You might not know about replica Louis Vuitton

Louis Vuitton elevated travel to an art, with his revolutionary trunks laying the foundations of the colossal luxury emporium that bears his name.

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It will come as no surprise to anybody that Louis Vuitton is the undisputed king of luxury. With a brand value of $29.2 billion in 2017, Louis Vuitton is the leader of the luxury pack, outstripping houses like Cartier, Chanel and Hermès.

What might come as a surprise, though, is the fact that this giant luxury label did not start life in the lap of luxury: far from it. Diligence, ingenuity and the invention of the flat-topped stackable trunk were behind Louis Vuitton’s rags-to-riches tale. Join us on this fact-filled journey and discover how an impoverished runaway built an empire on a trunk.

Travelling in style

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Creature comforts: Louis Vuitton’s ingenious trunk bed was often taken on colonial expeditions.

With the advent of more extensive and exotic shipping and train routes, travellers and explorers needed specific luggage to transport their kit. Commissions poured in and replica Louis Vuitton crafted luggage and boxes for a new generation of affluent men and women on the move, converting a necessary, utilitarian item into a luxury product.

One of Louis Vuitton’s most popular products was the deluxe vertical steamer trunk, a portable wardrobe with compartments and hanging space, allowing a traveller to dress without having to unpack. Other curiosities included a leather box designed to house all the volumes of Proust’s masterpiece In Search of Lost Time and a box for the Maharaja de Baroda, once the ruler of India’s most powerful princely states, to transport his silver tea set while travelling. Another ingenious invention was Louis Vuitton’s trunk with a folding bed, below, designed for the French explorer Pierre Savorgnan de Brazza for his expedition to the Congo in 1876.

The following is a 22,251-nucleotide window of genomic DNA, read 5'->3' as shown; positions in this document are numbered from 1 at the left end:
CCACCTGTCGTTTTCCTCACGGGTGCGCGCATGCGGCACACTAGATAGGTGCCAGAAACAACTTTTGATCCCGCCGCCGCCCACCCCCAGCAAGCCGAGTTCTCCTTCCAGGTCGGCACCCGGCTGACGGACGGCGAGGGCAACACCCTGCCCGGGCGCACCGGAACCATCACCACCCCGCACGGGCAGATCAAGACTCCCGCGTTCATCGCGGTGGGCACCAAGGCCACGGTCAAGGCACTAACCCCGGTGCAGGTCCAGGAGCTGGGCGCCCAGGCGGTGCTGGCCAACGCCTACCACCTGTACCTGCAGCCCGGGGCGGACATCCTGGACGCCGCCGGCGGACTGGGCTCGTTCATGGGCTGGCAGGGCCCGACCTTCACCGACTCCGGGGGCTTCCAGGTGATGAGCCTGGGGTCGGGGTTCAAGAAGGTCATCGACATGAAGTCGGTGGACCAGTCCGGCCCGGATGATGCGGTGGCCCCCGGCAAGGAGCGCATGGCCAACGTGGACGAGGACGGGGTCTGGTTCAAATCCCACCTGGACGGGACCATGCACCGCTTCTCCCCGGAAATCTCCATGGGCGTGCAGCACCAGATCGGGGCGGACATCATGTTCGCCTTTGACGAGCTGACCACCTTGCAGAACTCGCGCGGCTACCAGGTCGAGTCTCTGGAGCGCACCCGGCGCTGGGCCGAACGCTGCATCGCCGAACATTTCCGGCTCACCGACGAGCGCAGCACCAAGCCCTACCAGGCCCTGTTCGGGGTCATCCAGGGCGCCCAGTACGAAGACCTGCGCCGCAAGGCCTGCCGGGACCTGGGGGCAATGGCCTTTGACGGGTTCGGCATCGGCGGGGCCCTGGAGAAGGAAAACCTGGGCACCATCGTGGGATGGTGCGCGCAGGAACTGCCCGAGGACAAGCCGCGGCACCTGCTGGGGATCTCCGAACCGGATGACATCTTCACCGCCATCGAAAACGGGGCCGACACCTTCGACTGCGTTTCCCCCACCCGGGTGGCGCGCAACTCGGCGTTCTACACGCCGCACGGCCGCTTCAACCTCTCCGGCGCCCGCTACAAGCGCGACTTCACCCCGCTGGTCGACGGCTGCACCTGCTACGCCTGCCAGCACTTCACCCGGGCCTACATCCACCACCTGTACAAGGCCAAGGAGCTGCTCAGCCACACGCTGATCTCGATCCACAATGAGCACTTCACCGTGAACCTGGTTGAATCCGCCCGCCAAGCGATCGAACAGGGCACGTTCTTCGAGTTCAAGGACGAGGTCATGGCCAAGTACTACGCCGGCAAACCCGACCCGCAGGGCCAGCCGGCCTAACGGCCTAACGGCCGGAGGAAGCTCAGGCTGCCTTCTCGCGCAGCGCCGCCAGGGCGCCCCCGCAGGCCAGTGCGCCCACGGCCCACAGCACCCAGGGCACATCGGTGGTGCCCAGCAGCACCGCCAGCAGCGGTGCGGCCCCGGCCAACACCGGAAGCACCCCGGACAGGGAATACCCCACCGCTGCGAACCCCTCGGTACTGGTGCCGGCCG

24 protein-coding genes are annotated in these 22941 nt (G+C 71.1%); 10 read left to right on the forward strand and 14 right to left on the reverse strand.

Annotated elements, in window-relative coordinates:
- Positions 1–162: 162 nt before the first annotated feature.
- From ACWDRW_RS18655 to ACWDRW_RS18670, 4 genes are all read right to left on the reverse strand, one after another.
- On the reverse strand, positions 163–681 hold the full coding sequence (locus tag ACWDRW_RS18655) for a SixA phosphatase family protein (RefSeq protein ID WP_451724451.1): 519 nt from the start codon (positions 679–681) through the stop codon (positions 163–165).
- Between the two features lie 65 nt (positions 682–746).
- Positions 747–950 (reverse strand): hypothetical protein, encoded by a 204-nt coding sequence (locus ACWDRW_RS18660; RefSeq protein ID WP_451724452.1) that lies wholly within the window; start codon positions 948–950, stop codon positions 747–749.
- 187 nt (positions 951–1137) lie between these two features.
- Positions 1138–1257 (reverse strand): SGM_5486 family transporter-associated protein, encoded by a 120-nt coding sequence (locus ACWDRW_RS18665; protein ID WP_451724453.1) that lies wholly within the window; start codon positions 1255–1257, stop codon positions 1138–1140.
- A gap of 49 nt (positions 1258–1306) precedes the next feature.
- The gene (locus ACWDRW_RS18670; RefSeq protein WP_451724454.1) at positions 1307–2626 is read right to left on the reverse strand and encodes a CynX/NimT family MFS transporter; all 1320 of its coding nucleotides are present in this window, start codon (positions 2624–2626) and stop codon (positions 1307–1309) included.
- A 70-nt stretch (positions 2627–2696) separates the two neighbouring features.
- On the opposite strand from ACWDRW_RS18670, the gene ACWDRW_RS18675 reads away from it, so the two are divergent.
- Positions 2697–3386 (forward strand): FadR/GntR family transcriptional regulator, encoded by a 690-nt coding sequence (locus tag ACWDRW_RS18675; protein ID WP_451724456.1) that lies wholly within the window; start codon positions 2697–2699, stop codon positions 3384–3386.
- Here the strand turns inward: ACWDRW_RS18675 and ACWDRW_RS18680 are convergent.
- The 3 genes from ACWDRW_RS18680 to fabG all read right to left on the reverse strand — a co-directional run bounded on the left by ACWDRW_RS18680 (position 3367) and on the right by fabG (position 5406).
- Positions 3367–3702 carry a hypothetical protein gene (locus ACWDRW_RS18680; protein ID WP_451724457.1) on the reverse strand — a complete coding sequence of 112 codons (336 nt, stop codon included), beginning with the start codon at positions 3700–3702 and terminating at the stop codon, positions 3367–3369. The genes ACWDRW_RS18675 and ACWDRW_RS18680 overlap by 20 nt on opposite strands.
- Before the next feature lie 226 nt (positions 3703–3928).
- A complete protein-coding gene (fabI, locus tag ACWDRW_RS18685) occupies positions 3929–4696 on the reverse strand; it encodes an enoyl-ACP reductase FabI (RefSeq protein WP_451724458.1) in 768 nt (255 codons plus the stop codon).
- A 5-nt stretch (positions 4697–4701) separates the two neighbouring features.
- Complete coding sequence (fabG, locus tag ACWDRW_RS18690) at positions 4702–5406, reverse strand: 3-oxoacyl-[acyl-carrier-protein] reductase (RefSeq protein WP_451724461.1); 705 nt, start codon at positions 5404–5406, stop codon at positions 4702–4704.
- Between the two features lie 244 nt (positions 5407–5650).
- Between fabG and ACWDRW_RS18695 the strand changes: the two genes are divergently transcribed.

Flat-top trunks: the birth of modern luggage

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Louis Vuitton’s 1858 flat-topped, rectangular trunk, covered in Trianon grey canvas. Lightweight, airtight, water-resistant and odourless, this trunk revolutionised luggage.

Producing beautiful trunks was not enough for this pragmatic impresario. In keeping with the realities of travelling to exotic destinations, his trunks would be able to take a beating and still look brand new. They would be lighter, more resilient, with an entirely new physiognomy.

One of the biggest problems with conventional trunks in the 19th century was the dome-shaped lid, making them impossible to stack and occupying valuable space in the hold. Vuitton’s Eureka moment came in 1858 with the creation of a flat-topped, rectangular trunk that could be stacked. Instead of using hide to cover the flat-top trunks, which could get mouldy and smelly in the tropics, Vuitton used canvas over the poplar wood frame. Lightweight, water-resistant, airtight and odourless, his distinctive Trianon grey canvas trunks became the must-have travel gear for affluent globetrotters.